Many say futures markets is good. Others say they are bad. I fall into the thought camp of the former.
Futures markets work. We would be worse off without them.
Here are 7 reasons why.
One reason futures markets are great is for the opposite reason other markets could be better. Futures markets are completely transparent while other markets (the peanut market, for example) seem to be shrouded in mystery. I have heard many farmers complain about what buyers were offering for peanuts in a given season, trying to figure out which buyer had the best price, and then wondering where companies are coming up with their prices in the first place. Go open a futures/options account with a reputable Introducing Broker though, you can see – in real time – every bid /offer on every single contract offered! What could be more transparent than that?
2. Basis for Forward Contracts
A futures market also allows itself to be something than we can all easily point to. Want to know where that price came from? Well with futures markets in the background, forward contracts also transform from an enigma into a derivative. For instance: “We are contracting at 400 off Dec. cotton, 31-3-36 or better, no remarks.” Prices are public and known, a basis is factored in, quality is accounted for, and the mystery is taken out of prices offered in forward contracts.
3. Hedging Option
Futures contracts also offer us another alternative to hedge. Instead of only forward contracting, or selling our crop for cash – futures contracts (along with options) offer us two more ways in which to lock in prices. Hedging options are doubled in number. Aren’t more choices better than fewer choices?
4. Ability to Offset
Unlike the hedging ability of forward contracts, futures and options require no physical delivery of your crop. This can be a huge benefit. Say you forward sell 1,000 bales of cotton – and between poor rain and bad hail – you only produce 500 bales of cotton. You better hope the price of cotton has not recently run up, where you are buying 80 cent cotton at market, to fill a $.70 forward contract. That, or hope your contract has a multi-year delivery clause in it. With an option, you can hedge your crop at $.70, watch the market run up to $.90 and walk away from your option contract. You just count the option premium as an expense, and sell your crop at market for $.90.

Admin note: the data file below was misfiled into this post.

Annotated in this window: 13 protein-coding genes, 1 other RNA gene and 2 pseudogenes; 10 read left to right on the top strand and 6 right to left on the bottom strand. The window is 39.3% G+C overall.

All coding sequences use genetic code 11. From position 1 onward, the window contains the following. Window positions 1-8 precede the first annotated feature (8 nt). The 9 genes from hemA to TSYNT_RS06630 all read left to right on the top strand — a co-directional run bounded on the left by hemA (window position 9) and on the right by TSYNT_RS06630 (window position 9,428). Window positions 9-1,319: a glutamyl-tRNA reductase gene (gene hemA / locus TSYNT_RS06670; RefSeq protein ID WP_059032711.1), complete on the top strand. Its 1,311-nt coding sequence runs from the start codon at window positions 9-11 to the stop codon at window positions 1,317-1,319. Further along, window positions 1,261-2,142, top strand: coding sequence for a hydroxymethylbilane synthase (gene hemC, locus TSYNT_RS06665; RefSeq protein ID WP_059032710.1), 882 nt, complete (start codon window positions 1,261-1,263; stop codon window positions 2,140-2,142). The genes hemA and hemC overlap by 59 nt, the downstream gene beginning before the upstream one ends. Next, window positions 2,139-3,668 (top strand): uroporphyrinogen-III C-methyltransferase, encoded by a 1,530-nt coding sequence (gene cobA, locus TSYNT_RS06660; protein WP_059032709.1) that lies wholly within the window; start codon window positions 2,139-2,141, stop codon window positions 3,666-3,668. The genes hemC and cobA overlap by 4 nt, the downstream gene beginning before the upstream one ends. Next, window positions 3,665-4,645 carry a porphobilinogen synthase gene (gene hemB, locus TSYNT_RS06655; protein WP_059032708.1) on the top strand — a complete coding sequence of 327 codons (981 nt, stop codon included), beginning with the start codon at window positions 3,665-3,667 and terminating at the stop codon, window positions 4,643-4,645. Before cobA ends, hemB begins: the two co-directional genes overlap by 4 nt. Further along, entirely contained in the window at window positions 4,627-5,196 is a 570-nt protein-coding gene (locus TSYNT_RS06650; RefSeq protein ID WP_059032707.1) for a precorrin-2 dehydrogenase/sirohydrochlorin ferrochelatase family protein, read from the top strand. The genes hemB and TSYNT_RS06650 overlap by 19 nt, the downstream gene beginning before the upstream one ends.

As I have already said, futures do not stand alone. Futures also come with the compliment of options. In addition to options giving us another hedging alternative – options allow us to hedge without the dreaded prospect of a “margin call.”
Futures and options further, allow us to speculate. This is also a good thing, because it allows more liquidity in the market – with more buyers and sellers both willing to trade at a mutually agreed on prices. Risk-seekers (or speculators) many times take the opposite side of the risk-adverse (or hedger). One can trade cotton without actually having physical cotton in the field or in a warehouse. Try doing that with pecans.
7. Social Gain
Finally, the biggest benefit of a thriving futures market is the social gain that results. Futures markets are what some call a “zero-sum game.” This just means that what I gain – you lose, or what I lose – you gain. If I buy a cotton futures contract from you at $.80, you are short cotton at $.80, while I am long cotton at $.80. For every penny cotton goes up, I will gain $500, and you will loose $500. The opposite will happen if prices go down. If both the buyer and the seller of a particular futures contract are speculators, they are both voluntarily entering a calculated risk. In the end, one will have a cash loss and one will have a cash gain – but both took a risk that they were both willing to take. And that is a social benefit.
But what if the buyer of a particular futures (or options) contract is a speculator, while the seller of the same contract is a hedger? For example: A cotton producer sells cotton at $.70 and a speculator takes the opposite position. Harvest comes and cotton is $.80. The speculator has a $.10 profit, and the cotton producer sells his cotton for $.70 ($.80 cash cotton – $.10 hedging loss).
In this example, some would say the speculator had a $.10 gain and the cotton producer had a $.10 loss – end of story. While that is true, it is, however, not compete. The speculator took a calculated risk and came out on top. Which was what he wanted. The cotton grower hedged his crop at $.70 and offset all (or most) of his risk. Which was what he wanted. They both got what they wanted out of the transaction – and that makes both of them better off.
This is also true if the roles were reversed. What if the speculator was the one that sold at $.70, and the hedger (maybe a textile mill) was the one that bought. With the same move to $.80, the speculator would have a $.10 loss and the textile mill would have a $.10 gain. The speculator was again able to enter a trade with the proper risk/reward (although this time he lost money), and the hedger was again able to offset price risk by locking in $.70.
Once again, both parties to the trade got what they wanted – and that makes both of them better off.
In fact, it makes us all better off.